I grew up believing that God literally had a face, and a head, and a body, with arms, legs, and every other body part (except blood, because “resurrected beings” were said to not have blood, which was considered a mortal characteristic). God was a human, just like us, except “exalted.” It was a very anthropomorphic conception of deity and the Divine. God was literally a separate Being out there, a Human Being somewhere, that we would eventually encounter, and give a hug to, just like any other person.
In the last few years that anthropomorphic conception fell apart completely. I realized that it was essentially impossible for God to be a human, particularly in the light of evolution, and that these conceptions were more about our projecting our own image on God than realizing what God really was in its Self. I think there are good reasons for such symbolism, primarily that the Divine incarnates its Self into all creatures, including humans. But the literal interpretation fell flat.
So what does it mean for God to have a “face,” encountering the “face of God,” or meeting God “face-to-face”? I see it in a whole new way now, and I’ll try to briefly describe that, particularly as I have experienced it in my mystical experiences and studies of mysticism.
Did Moses see God’s face?
One of the first people we hear about in the Judeo-Christian tradition having an encounter with God’s “face” is Moses.
And the LORD spake unto Moses face to face, as a man speaketh unto his friend.-Exodus 33:11
This seems pretty clear and explicit. Moses spoke with God face-to-face, Moses’ face to God’s face, just like any person speaks to a friend face-to-face, eyes, nose, mouth, and all. But it paradoxically also tells us that Moses did not see God’s face, in the very same chapter.
“But,” he said, “you cannot see my face, for no one may see me and live.” Then the Lord said, “There is a place near me where you may stand on a rock. When my glory passes by, I will put you in a cleft in the rock and cover you with my hand until I have passed by. Then I will remove my hand and you will see my back; but my face must not be seen.”-Exodus 33:20-23
So did Moses see God’s face or not? This has been the source of endless debate and confusion through millennia.
I think the confusion is related to the mystical nature of seeing God’s face, and what it means to “see” it, and “who” sees it. Is it an actual face? Is it a human face? Is it the face of a person? Or does it mean something else entirely?
Mystically “seeing” God’s face
I think to “see” God’s face, or see God “face-to-face,” means to have a direct unmediated encounter with divinity. It is a direct, first-hand, immediate, intuitive, unimagined, revelation of what God’s true nature is. It is the unveiling, the apocalypse, the Ultimate Reality, the experience of nonduality, of oneness, of the true nature of reality, the One. It is the transcendence of the dualistic mind, and the awakening to our deepest nature.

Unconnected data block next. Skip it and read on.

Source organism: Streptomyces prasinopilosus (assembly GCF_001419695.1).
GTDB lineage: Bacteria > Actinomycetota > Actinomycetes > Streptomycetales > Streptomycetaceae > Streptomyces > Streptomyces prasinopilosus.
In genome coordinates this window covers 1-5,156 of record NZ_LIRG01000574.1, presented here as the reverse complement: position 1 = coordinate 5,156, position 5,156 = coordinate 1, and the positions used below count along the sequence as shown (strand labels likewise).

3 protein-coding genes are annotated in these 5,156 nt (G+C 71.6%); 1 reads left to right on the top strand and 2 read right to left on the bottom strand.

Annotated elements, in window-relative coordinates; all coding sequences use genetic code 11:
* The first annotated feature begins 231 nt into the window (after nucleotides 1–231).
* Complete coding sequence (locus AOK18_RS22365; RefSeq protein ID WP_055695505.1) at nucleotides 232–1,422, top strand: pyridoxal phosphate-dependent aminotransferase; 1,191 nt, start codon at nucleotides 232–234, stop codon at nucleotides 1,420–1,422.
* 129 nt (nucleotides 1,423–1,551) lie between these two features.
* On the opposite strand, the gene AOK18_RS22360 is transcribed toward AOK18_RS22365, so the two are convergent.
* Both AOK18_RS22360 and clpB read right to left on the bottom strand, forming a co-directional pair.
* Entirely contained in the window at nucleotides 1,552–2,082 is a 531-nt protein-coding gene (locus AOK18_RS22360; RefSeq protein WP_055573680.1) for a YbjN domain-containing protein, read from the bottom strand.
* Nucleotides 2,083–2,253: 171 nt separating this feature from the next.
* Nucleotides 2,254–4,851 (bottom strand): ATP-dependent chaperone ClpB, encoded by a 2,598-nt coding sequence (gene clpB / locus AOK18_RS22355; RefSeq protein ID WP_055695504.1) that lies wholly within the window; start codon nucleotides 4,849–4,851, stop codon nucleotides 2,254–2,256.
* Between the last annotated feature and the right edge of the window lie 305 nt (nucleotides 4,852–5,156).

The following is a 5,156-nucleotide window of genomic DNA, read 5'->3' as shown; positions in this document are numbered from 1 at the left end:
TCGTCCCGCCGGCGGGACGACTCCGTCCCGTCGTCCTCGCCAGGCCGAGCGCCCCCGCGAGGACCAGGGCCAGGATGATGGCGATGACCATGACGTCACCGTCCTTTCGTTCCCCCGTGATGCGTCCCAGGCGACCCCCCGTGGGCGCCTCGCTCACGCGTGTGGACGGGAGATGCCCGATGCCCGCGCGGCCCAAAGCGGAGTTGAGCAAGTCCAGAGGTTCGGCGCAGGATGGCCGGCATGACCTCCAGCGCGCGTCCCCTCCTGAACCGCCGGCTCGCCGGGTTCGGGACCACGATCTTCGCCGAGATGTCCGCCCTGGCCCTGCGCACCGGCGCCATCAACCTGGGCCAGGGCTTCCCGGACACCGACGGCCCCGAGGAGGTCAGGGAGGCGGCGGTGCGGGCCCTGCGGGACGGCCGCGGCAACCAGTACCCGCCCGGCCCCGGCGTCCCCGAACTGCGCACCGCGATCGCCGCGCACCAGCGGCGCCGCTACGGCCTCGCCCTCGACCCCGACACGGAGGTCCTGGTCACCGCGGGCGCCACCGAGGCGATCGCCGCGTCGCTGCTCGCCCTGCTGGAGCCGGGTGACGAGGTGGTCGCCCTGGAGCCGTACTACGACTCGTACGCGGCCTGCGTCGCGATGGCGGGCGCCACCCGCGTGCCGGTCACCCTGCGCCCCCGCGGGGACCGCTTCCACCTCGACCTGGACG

The “face of God” is God’s true nature. It is God’s true “face,” true reality, true being, true essence. It is not a thought, image, conception, idea, perception, theory, theology, doctrine, symbol, or any other intermediary. The “face of God” is what the Divine really is, it is what countless mystics throughout history have experienced in their sublime ecstasies, in their mystical experiences, in their beatific visions, in their heavenly ascents. The “face of God” is simply what God is, God’s isness, God’s true nature, stripped of all ideas and conceptions. It is the Truth itself, the Absolute itself, the Real.
St. Augustine once said:
Zion means contemplation… Contemplation means that we shall see God face to face… What has he promised will be granted to us, and what has he promised? Himself, so that we may find our joy in his countenance and in contemplation of him.
Of course, this is full of anthropomorphism too, including all the male pronouns. But Zion = contemplation = seeing God face-to-face, that seems to hint at something other than seeing a human form, a human face like ours. Contemplation is something else. It is a very different kind of seeing, like a seer.
I don’t think St. Augustine meant that we would see a literal face. We would contemplate God, see God as a seer does, not in a mundane way we see other human faces in life.
There is a famous Zen koan that goes like this:
Show me your Original Face, the face you had before your parents were born.
This begins to get at what I think God’s “face” is. Clearly we did not have a “face” before we were born. This koan seems to be meant to make our minds stretch towards something much deeper than the literal face on our human body. It is pointing us toward a deeper reality, a more fundamental reality, a timeless reality, the nature of our reality beyond the finite body-mind.
In his famous story Les Miserables, Victor Hugo wrote:
To love another person is to see the face of God.-Victor Hugo
I think this also helps point us in the direction of what God’s “face” really is. When we truly love another person, we are encountering Love. We are transcending our dualistic ego, our subjective self, in order to realize connection, communion, shared being, and that oneness is God’s Self. It is at-one-ment that we realize in that Love.
1 John 4 notes this about Love: